Have you ever had that moment? Standing still in the middle of Bombay’s VT at rush hour, as people stream past you, thinking of something that seems terribly important? Sitting on a cement bench in the CP Inner Circle in Delhi, as it slowly comes to life in the morning, sipping chai and reading Said’s Reflections on Exile? In Hyderabad’s Birla Mandir on a Saturday evening, sitting on the steps watching the lights come on in the city and thinking of someone?
I’ve needed that moment, these past few days. A moment alone with my fear, with my hope. A moment to realise what has happened to my life. To feel the despair while its strands slipped from my hands , as if in slow motion. To take a deep breath, find the resolve to bend and grasp as many of them as I can before they all fall away. Then I know I can straighten up again, and look for the rest.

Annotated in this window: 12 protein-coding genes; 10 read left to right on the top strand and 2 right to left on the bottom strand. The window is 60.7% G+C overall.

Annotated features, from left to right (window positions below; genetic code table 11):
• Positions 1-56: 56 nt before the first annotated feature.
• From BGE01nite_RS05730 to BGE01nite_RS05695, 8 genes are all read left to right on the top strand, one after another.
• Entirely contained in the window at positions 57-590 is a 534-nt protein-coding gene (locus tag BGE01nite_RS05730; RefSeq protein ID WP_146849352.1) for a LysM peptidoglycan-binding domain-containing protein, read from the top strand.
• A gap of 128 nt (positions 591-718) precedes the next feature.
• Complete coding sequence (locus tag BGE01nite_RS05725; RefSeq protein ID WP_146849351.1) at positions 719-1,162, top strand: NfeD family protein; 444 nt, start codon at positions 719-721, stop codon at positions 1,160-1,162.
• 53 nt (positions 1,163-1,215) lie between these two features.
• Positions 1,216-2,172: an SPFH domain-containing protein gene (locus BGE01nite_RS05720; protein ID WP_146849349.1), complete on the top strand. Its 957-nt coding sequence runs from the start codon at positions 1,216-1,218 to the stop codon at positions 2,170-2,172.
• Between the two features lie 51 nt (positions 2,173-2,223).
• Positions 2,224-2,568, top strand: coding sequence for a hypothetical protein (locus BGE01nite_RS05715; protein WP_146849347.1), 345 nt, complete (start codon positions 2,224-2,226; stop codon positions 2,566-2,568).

I’ve needed that moment, and instead I’ve been sitting on a hospital bed, convincing scores of concerned people that I am perfectly alright. I’ve needed that moment, because I lay on that bed, with no control over, no consciousness of, the convoluted dance my body was playing. I needed it, and instead I listened to well-meaning advice about eating properly, about not living alone, about not staying out late at night, about sleeping well.
I needed it, but I refused to take it for fear my mind would give out on me again.
It’s now, with my head still slightly woozy from all the drugs in my body, sitting in front of my laptop, that I’ve found my public space, my private moment. And as usual, strange, disconnected thoughts flit into my head. I think of Orpheus and how perceptive it was of him to pick up on my need for control. I think of passes to a concert that I promised to someone and can no longer deliver. I think of a bike ride down Necklace Road as the lights came up in the city, sitting behind my scrawny BikerBoy; a ride from the Uni through the beautiful cantonment on BikerGirl’s little scooterette: rides I cannot have again for a long, long time. I think of three pairs hands hovering close to my back while I sit up and dust myself off.
I think of all these things in my private moment; and as I stand in VT, as I sit on the bench, as I watch the city, as I write, I turn off comments on this post.